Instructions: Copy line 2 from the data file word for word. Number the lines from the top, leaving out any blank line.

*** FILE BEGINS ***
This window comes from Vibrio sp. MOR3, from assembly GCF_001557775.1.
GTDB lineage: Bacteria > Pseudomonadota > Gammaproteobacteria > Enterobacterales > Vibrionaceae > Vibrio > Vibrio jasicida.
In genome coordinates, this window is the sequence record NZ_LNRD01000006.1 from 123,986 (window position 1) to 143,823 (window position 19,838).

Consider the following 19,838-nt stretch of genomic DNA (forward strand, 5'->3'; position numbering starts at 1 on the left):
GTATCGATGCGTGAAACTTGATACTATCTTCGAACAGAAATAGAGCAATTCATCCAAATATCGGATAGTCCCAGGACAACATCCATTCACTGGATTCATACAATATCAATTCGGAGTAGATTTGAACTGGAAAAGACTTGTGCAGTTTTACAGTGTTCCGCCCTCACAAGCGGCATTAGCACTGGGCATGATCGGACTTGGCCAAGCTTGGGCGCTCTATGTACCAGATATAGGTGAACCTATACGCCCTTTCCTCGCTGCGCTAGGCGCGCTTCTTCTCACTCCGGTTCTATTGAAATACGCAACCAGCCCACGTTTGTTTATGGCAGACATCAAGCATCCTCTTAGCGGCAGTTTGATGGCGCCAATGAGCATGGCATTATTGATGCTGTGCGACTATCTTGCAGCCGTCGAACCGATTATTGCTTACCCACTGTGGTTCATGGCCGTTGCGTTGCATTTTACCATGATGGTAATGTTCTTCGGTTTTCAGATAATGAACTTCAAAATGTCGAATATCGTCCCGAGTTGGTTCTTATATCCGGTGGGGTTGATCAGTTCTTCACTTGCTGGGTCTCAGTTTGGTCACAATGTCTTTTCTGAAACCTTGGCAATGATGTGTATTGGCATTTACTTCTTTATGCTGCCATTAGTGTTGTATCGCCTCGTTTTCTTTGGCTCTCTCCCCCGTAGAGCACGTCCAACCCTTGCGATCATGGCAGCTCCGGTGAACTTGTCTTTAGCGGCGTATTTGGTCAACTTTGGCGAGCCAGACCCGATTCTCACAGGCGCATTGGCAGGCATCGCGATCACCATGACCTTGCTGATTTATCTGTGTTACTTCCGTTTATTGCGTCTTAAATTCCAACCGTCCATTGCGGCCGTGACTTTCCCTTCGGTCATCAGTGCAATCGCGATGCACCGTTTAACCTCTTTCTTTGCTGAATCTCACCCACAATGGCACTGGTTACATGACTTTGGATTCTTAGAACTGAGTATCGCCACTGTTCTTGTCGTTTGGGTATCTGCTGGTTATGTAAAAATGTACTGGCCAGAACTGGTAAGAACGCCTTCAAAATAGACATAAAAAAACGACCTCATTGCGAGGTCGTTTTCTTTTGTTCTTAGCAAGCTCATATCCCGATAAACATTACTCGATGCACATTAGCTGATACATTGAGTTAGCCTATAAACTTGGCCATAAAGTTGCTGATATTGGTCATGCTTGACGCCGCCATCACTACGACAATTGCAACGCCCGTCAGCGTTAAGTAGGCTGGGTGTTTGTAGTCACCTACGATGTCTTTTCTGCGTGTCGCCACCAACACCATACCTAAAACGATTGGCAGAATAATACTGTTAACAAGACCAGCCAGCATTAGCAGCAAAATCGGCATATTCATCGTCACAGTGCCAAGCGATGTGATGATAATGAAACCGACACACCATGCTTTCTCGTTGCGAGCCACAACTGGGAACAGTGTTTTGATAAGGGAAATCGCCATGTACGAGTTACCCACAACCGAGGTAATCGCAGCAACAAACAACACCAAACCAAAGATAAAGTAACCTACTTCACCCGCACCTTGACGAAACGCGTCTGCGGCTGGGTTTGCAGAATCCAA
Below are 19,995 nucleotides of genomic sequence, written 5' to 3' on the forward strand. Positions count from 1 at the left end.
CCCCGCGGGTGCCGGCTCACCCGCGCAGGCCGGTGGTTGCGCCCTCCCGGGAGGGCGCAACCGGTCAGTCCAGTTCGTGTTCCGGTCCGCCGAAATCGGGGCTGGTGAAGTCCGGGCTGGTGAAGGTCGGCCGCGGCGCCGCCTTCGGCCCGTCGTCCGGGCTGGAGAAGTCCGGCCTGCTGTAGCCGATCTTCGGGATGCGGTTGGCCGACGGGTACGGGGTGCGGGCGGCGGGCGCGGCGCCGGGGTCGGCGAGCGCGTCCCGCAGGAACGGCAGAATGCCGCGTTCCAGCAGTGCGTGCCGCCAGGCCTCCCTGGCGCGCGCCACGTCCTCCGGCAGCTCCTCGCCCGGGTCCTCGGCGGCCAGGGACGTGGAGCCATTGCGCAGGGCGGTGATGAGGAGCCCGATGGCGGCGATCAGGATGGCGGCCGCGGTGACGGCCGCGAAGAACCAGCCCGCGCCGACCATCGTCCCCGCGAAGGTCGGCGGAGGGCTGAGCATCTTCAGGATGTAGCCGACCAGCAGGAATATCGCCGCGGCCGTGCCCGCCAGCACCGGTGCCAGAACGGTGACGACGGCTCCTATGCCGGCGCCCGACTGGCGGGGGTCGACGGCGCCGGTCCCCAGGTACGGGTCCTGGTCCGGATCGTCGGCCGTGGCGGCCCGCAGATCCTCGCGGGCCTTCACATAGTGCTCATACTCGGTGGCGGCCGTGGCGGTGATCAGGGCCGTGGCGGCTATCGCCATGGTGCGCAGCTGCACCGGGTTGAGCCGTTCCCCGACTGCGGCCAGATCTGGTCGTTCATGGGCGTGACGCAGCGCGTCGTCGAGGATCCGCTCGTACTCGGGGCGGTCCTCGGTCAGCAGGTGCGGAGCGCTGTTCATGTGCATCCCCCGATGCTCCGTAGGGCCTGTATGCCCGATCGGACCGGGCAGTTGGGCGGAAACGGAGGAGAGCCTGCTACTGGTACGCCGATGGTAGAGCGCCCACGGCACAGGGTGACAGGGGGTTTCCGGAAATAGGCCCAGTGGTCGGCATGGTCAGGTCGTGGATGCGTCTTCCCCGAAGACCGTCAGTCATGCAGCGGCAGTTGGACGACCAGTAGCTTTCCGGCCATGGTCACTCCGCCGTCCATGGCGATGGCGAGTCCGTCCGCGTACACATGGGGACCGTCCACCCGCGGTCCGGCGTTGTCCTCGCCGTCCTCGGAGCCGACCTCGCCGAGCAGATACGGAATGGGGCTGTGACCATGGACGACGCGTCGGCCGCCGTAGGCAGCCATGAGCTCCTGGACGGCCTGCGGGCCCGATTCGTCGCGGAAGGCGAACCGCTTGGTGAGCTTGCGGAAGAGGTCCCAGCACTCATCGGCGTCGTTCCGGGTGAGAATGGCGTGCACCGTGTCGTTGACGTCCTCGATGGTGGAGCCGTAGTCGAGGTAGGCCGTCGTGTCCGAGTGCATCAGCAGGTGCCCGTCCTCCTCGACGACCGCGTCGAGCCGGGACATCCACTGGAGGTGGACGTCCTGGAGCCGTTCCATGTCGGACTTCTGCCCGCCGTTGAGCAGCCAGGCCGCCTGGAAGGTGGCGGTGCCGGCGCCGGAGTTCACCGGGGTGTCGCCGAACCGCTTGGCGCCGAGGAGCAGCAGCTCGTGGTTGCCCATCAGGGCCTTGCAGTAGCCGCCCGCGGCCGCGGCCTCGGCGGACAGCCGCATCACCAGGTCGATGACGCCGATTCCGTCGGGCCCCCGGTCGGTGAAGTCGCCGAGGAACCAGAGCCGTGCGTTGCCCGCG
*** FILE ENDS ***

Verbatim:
GTDB lineage: Bacteria > Pseudomonadota > Gammaproteobacteria > Enterobacterales > Vibrionaceae > Vibrio > Vibrio jasicida.